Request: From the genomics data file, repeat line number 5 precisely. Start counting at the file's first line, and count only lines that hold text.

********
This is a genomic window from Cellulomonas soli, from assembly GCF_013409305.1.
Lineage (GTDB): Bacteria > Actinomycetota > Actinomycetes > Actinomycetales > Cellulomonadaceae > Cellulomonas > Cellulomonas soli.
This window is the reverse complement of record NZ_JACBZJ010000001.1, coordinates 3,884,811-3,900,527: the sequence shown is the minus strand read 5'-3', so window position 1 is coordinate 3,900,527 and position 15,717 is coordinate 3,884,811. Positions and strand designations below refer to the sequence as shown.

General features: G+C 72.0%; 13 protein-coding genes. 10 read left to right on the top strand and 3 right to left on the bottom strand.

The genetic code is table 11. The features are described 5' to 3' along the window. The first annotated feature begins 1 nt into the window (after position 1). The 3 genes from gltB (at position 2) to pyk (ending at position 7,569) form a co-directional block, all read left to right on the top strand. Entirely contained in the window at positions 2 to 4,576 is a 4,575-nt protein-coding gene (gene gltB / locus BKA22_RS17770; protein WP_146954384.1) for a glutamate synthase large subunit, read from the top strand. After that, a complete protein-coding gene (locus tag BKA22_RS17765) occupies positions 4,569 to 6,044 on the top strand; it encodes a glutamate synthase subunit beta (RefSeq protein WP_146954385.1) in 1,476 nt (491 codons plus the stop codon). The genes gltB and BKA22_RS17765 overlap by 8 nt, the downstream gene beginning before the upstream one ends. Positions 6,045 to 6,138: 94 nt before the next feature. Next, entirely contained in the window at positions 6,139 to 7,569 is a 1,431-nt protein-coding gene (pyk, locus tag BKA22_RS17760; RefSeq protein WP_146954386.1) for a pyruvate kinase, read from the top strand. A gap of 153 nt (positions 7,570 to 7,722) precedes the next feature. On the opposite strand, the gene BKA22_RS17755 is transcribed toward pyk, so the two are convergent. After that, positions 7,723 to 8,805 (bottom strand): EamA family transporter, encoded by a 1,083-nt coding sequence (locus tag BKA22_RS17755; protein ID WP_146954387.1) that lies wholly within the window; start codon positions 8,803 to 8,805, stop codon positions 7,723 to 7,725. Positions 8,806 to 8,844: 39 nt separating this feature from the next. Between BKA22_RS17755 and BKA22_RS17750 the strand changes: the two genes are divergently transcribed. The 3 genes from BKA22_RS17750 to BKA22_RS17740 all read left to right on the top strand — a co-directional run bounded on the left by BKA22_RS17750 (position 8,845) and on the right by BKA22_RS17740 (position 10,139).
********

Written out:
The genetic code is table 11. The features are described 5' to 3' along the window. The first annotated feature begins 1 nt into the window (after position 1). The 3 genes from gltB (at position 2) to pyk (ending at position 7,569) form a co-directional block, all read left to right on the top strand. Entirely contained in the window at positions 2 to 4,576 is a 4,575-nt protein-coding gene (gene gltB / locus BKA22_RS17770; protein WP_146954384.1) for a glutamate synthase large subunit, read from the top strand. After that, a complete protein-coding gene (locus tag BKA22_RS17765) occupies positions 4,569 to 6,044 on the top strand; it encodes a glutamate synthase subunit beta (RefSeq protein WP_146954385.1) in 1,476 nt (491 codons plus the stop codon). The genes gltB and BKA22_RS17765 overlap by 8 nt, the downstream gene beginning before the upstream one ends. Positions 6,045 to 6,138: 94 nt before the next feature. Next, entirely contained in the window at positions 6,139 to 7,569 is a 1,431-nt protein-coding gene (pyk, locus tag BKA22_RS17760; RefSeq protein WP_146954386.1) for a pyruvate kinase, read from the top strand. A gap of 153 nt (positions 7,570 to 7,722) precedes the next feature. On the opposite strand, the gene BKA22_RS17755 is transcribed toward pyk, so the two are convergent. After that, positions 7,723 to 8,805 (bottom strand): EamA family transporter, encoded by a 1,083-nt coding sequence (locus tag BKA22_RS17755; protein ID WP_146954387.1) that lies wholly within the window; start codon positions 8,803 to 8,805, stop codon positions 7,723 to 7,725. Positions 8,806 to 8,844: 39 nt separating this feature from the next. Between BKA22_RS17755 and BKA22_RS17750 the strand changes: the two genes are divergently transcribed. The 3 genes from BKA22_RS17750 to BKA22_RS17740 all read left to right on the top strand — a co-directional run bounded on the left by BKA22_RS17750 (position 8,845) and on the right by BKA22_RS17740 (position 10,139).